I know that even if e-book sales expand, physical books will still exist. It’s not that which worries me. It’s the idea that with enough book sales turning electronic and occurring outside of bookstore, the miniscule margins keeping booksellers afloat will vanish . . .

So, maybe I’m missing something. Or maybe someone out there has a brilliant concept of what bookstores will look like in an e-reading future. Either way, feel free to e-mail (chad.post at rochester dot edu) or post your comments below. And I’m sure I’ll write more about this topic later . . .


Comments are disabled for this article.
....
The Odyssey
The Odyssey by Homer
Reviewed by Peter Constantine

Now goddess, child of Zeus,
tell the old story for our modern times.

–(The Odyssey, Book I, line 10. Emily Wilson)

In literary translation of works from other eras, there are always two basic tasks that a translator needs. . .

Read More >

I Remember Nightfall
I Remember Nightfall by Marosa di Giorgio
Reviewed by Talia Franks

I Remember Nightfall by Marosa di Giorgio (trans. From the Spanish by Jeannine Marie Pitas) is a bilingual poetry volume in four parts, consisting of the poems “The History of Violets,” “Magnolia,” “The War of the Orchards,” and “The Native. . .

Read More >

Joyce y las gallinas
Joyce y las gallinas by Anna Ballbona
Reviewed by Brendan Riley

This review was originally published as a report on the book at New Spanish Books, and has been reprinted here with permission of the reviewer. The book was originally published in the Catalan by Anagrama as Joyce i les. . .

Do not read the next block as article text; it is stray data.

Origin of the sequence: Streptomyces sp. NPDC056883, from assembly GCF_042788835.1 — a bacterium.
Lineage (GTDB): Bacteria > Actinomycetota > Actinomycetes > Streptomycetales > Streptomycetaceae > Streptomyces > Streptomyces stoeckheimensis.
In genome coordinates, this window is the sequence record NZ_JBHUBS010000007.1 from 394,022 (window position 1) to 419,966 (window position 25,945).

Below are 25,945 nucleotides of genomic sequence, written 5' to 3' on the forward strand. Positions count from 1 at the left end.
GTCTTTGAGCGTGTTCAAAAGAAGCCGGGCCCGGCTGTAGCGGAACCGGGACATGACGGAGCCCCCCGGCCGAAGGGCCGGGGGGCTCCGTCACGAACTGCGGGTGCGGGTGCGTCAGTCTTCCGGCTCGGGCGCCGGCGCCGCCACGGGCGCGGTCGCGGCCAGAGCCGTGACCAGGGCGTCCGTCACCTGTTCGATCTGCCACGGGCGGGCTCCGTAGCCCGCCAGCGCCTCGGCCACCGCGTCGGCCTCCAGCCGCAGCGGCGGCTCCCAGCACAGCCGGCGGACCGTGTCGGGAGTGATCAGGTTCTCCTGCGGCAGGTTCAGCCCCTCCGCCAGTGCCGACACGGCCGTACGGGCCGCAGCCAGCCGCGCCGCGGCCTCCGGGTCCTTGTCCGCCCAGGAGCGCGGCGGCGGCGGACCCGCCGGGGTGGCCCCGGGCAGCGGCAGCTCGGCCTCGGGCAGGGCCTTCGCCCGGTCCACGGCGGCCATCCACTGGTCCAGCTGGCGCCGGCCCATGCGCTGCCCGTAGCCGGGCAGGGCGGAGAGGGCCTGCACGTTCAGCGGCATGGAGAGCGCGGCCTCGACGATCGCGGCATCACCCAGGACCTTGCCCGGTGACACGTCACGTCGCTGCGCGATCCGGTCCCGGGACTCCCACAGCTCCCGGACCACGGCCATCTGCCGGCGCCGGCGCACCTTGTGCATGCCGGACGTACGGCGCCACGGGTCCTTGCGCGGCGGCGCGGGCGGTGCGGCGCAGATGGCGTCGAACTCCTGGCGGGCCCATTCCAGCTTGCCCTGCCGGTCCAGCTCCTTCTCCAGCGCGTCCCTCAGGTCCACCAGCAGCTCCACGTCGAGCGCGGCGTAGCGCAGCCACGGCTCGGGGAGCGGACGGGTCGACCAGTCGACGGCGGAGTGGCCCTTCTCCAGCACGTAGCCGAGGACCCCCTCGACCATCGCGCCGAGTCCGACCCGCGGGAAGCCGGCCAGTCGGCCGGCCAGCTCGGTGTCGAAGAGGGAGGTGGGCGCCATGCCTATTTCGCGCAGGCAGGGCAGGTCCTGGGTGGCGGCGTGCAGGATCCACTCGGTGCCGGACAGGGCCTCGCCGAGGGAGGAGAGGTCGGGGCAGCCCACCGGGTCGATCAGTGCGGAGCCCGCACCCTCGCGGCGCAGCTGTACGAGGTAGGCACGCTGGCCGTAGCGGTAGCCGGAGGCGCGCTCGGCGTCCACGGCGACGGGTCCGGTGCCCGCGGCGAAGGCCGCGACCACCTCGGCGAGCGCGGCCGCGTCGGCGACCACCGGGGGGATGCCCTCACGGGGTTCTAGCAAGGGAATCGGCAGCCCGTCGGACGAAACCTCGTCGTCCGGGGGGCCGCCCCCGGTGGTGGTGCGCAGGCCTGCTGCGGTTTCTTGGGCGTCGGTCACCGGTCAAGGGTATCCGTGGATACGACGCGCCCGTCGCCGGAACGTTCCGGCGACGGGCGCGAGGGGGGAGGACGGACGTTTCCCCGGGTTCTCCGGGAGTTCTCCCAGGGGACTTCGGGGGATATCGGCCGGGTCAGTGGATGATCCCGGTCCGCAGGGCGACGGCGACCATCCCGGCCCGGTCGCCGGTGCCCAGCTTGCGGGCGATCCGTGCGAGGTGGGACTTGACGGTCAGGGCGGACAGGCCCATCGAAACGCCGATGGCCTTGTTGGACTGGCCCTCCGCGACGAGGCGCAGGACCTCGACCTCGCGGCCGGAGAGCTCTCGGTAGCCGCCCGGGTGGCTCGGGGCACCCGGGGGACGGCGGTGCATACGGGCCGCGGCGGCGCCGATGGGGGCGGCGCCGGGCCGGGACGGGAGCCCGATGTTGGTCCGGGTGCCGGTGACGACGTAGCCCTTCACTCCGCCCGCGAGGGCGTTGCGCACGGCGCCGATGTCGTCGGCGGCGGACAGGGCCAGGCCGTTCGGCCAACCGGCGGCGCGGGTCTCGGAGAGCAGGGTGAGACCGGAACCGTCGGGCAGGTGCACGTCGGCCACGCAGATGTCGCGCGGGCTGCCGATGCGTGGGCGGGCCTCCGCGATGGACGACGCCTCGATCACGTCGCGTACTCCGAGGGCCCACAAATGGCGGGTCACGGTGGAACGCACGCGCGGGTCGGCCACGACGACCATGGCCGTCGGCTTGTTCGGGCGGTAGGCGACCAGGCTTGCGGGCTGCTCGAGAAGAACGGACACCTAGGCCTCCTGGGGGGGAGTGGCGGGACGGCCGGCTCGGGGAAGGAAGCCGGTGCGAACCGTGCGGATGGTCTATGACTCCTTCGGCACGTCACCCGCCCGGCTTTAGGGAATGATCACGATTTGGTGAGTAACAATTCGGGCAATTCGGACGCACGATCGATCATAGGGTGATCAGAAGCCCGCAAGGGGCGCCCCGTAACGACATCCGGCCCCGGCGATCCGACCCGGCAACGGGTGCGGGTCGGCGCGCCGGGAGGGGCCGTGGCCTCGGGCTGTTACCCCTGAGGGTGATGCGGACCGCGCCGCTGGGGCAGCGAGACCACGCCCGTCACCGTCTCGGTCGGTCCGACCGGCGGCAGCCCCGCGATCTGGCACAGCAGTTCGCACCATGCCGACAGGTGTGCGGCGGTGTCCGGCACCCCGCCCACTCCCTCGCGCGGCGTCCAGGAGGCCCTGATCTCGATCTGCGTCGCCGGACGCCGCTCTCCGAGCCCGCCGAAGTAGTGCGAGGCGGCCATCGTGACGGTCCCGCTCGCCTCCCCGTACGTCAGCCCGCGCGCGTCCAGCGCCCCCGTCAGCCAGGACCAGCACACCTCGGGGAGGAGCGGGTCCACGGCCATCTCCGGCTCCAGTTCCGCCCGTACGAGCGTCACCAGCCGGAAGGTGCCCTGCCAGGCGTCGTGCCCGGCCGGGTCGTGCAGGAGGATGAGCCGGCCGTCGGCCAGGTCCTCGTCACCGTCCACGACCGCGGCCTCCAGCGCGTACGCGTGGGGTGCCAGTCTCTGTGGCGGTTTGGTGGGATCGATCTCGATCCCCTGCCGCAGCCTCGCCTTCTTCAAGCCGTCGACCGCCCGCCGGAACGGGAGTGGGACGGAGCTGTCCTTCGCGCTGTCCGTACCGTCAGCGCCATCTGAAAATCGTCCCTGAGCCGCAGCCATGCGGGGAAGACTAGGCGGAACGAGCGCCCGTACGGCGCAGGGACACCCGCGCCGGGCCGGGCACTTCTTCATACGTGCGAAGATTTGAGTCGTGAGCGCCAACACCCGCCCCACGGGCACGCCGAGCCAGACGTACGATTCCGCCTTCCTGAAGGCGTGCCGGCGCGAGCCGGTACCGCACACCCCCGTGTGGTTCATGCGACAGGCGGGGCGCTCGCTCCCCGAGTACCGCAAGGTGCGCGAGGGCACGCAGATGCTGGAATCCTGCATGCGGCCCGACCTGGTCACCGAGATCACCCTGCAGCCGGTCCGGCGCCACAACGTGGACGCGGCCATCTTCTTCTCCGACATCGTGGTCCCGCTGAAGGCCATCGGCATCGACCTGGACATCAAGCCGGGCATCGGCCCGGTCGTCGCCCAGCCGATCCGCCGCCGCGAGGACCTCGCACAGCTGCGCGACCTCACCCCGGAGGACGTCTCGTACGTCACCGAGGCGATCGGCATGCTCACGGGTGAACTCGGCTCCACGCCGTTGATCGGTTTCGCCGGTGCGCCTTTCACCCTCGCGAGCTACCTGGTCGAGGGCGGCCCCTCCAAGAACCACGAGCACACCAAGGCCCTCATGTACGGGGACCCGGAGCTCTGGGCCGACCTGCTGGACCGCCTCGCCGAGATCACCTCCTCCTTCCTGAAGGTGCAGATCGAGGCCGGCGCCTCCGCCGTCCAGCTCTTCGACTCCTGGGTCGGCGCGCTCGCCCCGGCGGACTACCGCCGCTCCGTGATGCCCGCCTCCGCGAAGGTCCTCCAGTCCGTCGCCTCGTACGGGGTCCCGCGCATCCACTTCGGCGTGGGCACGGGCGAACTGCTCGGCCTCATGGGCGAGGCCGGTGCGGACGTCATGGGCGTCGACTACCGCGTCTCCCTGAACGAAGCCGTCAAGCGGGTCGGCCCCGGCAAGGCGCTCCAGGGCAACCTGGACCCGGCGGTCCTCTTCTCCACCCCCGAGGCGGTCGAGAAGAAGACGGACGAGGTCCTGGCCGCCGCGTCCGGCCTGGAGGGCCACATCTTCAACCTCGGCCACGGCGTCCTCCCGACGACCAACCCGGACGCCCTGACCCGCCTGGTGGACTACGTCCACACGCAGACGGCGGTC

Read More >

Lost in Translation: An Illustrated Compendium of Untranslatable Words from Around the World
Lost in Translation: An Illustrated Compendium of Untranslatable Words from Around the World by Ella Frances Sanders
Reviewed by Kaija Straumanis

Hello and greetings in the 2017 holiday season!

For those of you still looking for something to gift a friend or family member this winter season, or if you’re on the lookout for something to gift in the. . .

Read More >

The Size of the World
The Size of the World by Branko Anđić
Reviewed by Jaimie Lau

Three generations of men—a storyteller, his father and his son—encompass this book’s world. . . . it is a world of historical confusion, illusion, and hope of three generations of Belgraders.

The first and last sentences of the first. . .

Read More >

Island of Point Nemo
Island of Point Nemo by Jean-Marie Blas de Roblès
Reviewed by Katherine Rucker

The Island of Point Nemo is a novel tour by plane, train, automobile, blimp, horse, and submarine through a world that I can only hope is what Jean-Marie Blas de Roblès’s psyche looks like, giant squids and all.

What. . .

Read More >

The Truce
The Truce by Mario Benedetti
Reviewed by Adrianne Aron

Mario Benedetti (1920-2009), Uruguay’s most beloved writer, was a man who loved to bend the rules. He gave his haikus as many syllables as fit his mood, and wrote a play divided into sections instead of acts. In his country,. . .

Read More >

I Am a Season That Does Not Exist in the World
I Am a Season That Does Not Exist in the World by Kim Kyung Ju
Reviewed by Jacob Rogers

Kim Kyung Ju’s I Am a Season That Does Not Exist in the World, translated from the Korean by Jake Levine, is a wonderful absurdist poetry collection. It’s a mix of verse and prose poems, or even poems in the. . .

Read More >

Kingdom Cons
Kingdom Cons by Yuri Herrera
Reviewed by Sarah Booker

Yuri Herrera is overwhelming in the way that he sucks readers into his worlds, transporting them to a borderland that is at once mythical in its construction and powerfully recognizable as a reflection of its modern-day counterpart. Kingdom Cons, originally. . .

Read More >

The Invented Part
The Invented Part by Rodrigo Fresán
Reviewed by Tiffany Nichols

Imagine reading a work that suddenly and very accurately calls out you, the reader, for not providing your full attention to the act of reading. Imagine how embarrassing it is when you, the reader, believe that you are engrossed in. . .

Read More >

The next few events from our Translation Events Calendar: See More Events >